Happy summer! And welcome to decreasing daylight hours. *SOB*
Not much to report. Pain is much less, with infrequent bad periods, strangely coinciding with the times when I overdo or engage in some physical activity like sweeping up all the trash and leaves on the sidewalk. But even then it mostly comes back as a deep ache rather than stabbing pain.
I do have pain if I probe the back of my shoulder with my fingers. That sounds like that old joke:
Patient: "Doctor, I have pain when I do this."
Doctor: "Then don't do that."
Unfortunately, this means that at least for the near future I will not be able to have back massages, which is a CRIME. I had one at the Virgin lounge at Heathrow on my way back to the states from London last time, and it was lovely.
Interesting story on the New York Times Crossword Editor, Will Shortz. He's been doing this a LONG time, and even convinced Indiana University to let him pursue an independent major in enigmatology (the study of puzzles) some 30 years ago.
You'd think the life of the world's premier crossword puzzle editor would be, well, fun and games. But consider this: Make one little mistake, and a world of hungry word fanatics is waiting to pounce.
For Will Shortz, longtime editor of the New York Times crossword puzzle and now subject of the new documentary "Wordplay," those moments come very rarely, maybe a dozen times a year. But they burn. Like when, sometime in the late '90s, he wrote the clue "Louisville landmark."
The 9-letter word was RUPPARENA. That's Rupp Arena, in Lexington, Ky., not Louisville. But an overly hasty Internet search steered him wrong. The bad clue went out, and the mail flowed in.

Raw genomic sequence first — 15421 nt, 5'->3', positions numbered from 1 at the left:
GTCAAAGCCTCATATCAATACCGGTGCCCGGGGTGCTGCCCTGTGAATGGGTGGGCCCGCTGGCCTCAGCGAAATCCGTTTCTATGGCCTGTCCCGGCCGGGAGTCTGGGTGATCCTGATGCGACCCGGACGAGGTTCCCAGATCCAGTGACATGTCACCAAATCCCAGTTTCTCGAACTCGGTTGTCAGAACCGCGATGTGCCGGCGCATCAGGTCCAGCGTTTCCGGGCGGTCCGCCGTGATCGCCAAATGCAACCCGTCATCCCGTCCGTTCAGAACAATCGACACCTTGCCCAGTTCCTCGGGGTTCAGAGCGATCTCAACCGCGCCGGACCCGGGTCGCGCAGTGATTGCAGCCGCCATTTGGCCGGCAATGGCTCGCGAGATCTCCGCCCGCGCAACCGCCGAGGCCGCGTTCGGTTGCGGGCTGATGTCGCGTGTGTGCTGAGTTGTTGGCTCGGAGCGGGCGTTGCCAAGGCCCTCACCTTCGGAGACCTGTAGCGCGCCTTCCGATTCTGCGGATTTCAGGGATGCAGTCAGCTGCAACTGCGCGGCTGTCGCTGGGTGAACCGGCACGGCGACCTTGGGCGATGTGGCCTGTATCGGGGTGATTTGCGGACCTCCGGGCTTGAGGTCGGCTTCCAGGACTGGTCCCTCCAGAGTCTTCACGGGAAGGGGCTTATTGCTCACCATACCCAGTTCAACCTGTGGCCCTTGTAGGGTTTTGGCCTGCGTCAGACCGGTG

"For a week, I thought I was the only person in the country that didn't know the Rupp Arena was in Lexington," Shortz says in an interview, wincing visibly at the memory.
Mostly though, Shortz gets it right — he writes over 30,000 clues a year — and he's a hero to untold numbers of puzzle addicts, among them a former president (Bill Clinton) and a popular comic (Jon Stewart). And now "Wordplay," which opens nationwide on Friday, is shining a spotlight on a man who's a household name to many (he's also National Public Radio's "Puzzle Master") but would hardly be recognizable on the street, and doesn't even have an assistant to help answer his mail.
I wondered how he was dealing with the Sudoku craze. Apparently just fine:
He has 27 Sudoku books on the market, according to his editors, the largest market share of any author. Put another way, he's got 5 million copies in print, and another million rolling off the presses. Which is surely a lot of money in the bank — "you can do the math," is all he'll say — for a man who got into puzzles for love, assuming he'd be poor, but happy.
[Good for him.]
SAVE YOUR CORKS!!
[Only 7,202 more needed for our wine cellar wall.]
Quote du jour:
"The art of simplicity is a puzzle of complexity."
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